ISLAMABAD: Pakistan will defeat the Taleban militarily but could lose the public relations war if it fails to help the hundreds of thousands of people displaced by the fighting, Prime Minister Yousaf Raza Gilani said yesterday.
A deadly battle is looming over the capital of Swat, where armed Taleban have mined roads and dug trenches around 200,000 trapped civilians encircled by Pakistani troops, residents and officials say.
Ground forces have so far avoided close urban combat since launching a renewed offensive to crush the Taleban menace, instead massing on the outskirts while militants mine exit and entry points, building up for a huge showdown.
Civilians stranded in town by an indefinite curfew narrated tales of horror in snatched telephone calls as communication with the outside world becomes increasingly perilous, and the Taleban and military exchange mortar fire.
“Mingora is a city of land mines, roadside bombs, trenches and masked Taleban armed with heavy weapons,” said Zahir Shah – not his real name in order to protect his identity – now sheltering with relatives in Peshawar.
The army launched an offensive in the Swat Valley, northwest of Islamabad, last week after the United States accused the government of “abdicating” to the militants.
About 700,000 people have fled from their homes, joining more than 500,000 displaced by earlier fighting in the northwest. The United Nations has warned of a long-term humanitarian crisis.
“Militarily we will win the war but it will be unfortunate if we loose it publicly,” Gilani told the National Assembly.
Most political parties and members of the public support the offensive, despite widespread doubts about a close alliance with the United States in its campaign against militancy.
But opposition will grow if many civilians are killed in the fighting or if the displaced are seen to be enduring undue hardship.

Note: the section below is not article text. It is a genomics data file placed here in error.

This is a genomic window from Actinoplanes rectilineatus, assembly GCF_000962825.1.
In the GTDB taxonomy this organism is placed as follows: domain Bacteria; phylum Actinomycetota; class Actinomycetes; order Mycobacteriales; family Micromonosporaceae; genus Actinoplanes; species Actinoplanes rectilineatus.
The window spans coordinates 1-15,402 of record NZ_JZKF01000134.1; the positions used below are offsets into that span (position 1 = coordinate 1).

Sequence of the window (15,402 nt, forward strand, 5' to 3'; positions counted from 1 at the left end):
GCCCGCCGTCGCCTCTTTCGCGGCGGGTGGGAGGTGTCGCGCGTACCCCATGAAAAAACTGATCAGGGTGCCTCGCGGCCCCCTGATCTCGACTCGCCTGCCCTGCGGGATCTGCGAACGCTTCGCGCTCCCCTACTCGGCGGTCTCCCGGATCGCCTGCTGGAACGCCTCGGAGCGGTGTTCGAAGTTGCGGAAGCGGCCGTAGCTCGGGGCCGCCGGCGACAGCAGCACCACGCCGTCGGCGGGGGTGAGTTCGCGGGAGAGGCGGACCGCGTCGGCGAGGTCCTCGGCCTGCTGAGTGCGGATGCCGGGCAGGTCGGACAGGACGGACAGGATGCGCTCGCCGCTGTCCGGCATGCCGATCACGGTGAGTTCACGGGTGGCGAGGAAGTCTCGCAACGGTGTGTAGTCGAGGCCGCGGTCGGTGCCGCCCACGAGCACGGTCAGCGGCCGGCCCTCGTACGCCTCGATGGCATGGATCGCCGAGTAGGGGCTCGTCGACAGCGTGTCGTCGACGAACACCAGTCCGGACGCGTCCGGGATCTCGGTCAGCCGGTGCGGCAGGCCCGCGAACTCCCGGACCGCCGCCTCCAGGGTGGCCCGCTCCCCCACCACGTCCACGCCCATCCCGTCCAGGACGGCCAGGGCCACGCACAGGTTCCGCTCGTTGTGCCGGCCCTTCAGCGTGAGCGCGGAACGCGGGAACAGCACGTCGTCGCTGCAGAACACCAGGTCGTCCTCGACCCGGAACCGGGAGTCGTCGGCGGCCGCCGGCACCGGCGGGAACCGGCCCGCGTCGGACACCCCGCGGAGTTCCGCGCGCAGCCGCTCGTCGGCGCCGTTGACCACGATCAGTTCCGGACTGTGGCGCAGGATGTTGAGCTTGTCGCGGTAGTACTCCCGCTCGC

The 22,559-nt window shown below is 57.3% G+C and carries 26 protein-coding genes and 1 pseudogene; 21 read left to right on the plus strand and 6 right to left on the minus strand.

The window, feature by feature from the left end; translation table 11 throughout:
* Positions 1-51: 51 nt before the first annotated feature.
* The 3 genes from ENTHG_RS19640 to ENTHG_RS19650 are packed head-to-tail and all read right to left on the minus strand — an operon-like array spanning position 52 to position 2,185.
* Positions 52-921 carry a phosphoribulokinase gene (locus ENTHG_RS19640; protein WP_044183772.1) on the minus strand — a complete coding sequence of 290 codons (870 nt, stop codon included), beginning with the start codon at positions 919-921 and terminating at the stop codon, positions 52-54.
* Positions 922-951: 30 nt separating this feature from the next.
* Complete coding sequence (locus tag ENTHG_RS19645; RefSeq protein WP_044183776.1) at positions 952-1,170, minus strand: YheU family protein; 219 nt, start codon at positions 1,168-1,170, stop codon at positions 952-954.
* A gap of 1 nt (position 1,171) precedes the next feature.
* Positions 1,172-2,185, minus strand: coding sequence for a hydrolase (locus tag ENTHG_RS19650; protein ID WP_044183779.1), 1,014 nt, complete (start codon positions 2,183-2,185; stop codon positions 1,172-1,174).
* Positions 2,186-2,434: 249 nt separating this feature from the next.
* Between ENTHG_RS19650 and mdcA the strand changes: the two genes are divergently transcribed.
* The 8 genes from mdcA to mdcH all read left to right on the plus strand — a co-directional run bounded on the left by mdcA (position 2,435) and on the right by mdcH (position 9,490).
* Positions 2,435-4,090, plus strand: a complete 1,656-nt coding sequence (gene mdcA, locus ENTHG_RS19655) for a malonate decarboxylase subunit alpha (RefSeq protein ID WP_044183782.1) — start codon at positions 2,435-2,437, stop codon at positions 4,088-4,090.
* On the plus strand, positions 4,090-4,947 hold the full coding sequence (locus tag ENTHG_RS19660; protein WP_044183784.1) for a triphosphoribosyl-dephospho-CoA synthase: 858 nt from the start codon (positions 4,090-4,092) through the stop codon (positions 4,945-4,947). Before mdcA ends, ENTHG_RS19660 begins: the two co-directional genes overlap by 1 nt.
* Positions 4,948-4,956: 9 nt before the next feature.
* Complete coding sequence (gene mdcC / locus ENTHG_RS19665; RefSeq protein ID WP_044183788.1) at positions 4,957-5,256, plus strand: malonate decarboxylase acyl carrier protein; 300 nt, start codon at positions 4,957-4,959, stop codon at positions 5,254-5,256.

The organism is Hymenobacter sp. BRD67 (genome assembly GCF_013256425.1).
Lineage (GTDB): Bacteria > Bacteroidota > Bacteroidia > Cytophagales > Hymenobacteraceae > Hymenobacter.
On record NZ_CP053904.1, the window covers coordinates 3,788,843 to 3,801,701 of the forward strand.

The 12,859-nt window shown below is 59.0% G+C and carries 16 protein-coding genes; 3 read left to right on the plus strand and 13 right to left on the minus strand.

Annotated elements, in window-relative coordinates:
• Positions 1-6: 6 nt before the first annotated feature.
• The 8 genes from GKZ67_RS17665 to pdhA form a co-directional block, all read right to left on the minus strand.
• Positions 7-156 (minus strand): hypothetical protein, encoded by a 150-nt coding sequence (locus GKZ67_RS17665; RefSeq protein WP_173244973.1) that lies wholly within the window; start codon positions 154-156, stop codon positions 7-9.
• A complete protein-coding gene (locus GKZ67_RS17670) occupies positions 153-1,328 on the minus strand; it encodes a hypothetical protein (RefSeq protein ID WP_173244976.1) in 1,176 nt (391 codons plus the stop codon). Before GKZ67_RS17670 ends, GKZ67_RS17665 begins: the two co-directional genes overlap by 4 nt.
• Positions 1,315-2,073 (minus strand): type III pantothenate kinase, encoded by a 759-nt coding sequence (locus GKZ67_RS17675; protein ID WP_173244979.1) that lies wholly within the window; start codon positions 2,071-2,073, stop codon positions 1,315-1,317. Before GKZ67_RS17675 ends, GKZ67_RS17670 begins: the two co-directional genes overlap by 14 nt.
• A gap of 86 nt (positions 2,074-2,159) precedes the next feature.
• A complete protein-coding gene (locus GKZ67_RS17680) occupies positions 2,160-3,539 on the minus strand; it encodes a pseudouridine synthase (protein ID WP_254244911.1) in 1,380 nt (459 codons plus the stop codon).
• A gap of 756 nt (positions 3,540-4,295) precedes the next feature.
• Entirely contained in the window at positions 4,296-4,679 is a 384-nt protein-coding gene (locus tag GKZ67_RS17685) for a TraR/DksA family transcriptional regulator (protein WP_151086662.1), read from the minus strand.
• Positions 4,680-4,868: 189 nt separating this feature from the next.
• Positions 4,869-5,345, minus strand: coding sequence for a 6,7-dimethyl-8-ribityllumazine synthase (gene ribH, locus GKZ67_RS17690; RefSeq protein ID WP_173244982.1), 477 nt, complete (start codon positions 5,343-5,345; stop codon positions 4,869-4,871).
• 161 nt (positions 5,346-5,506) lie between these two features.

The offensive was launched when President Asif Ali Zardari was in Washington assuring the United States his government was not about to collapse and was committed to fighting militancy.
Pakistani action against militants in its northwest is vital for US efforts to defeat Al-Qaeda and stabilize neighboring Afghanistan. About 15,000 members of the security forces are facing about 5,000 militants in the Swat region, the military says.
Soldiers are battling militants in their stronghold in the Peochar Valley, a side valley running northwest off the main Swat valley, apparently to block a major escape route.
Taleban are still holding the region’s main town, Mingora, where many civilians have been sheltering in their homes since the government imposed a curfew.
Residents began fleeing late last month when the army attacked the Taleban in two districts near Swat they had occupied in violation of a February peace pact aimed at ending violence in the former tourist valley.
Gilani said the internal displacement was unprecedented in the country’s history and the government had to win the hearts and minds of those forced from their homes. The UN refugee agency said only about 80,000 of the displaced were staying in camps, with the rest staying with friends, relatives, or in rented accommodation or in “spontaneous settlements” that were springing up.
Pakistan has experience of dealing with large numbers of homeless in cooperation with aid agencies. About 3.5 million people lost their homes in an October 2005 earthquake in northern mountains and the army led a successful effort to feed and shelter the victims through a harsh winter. A senior army officer who played a major role in the 2005 relief effort is overseeing the operation to help the people fleeing Swat.
Gilani said the government planned to hold a conference of aid donors to raise funds but Gilani said he also expected the Pakistani people to help. “The people of Pakistan have the same passion and love for these displaced people that they displayed during the 2005 earthquake,” he said.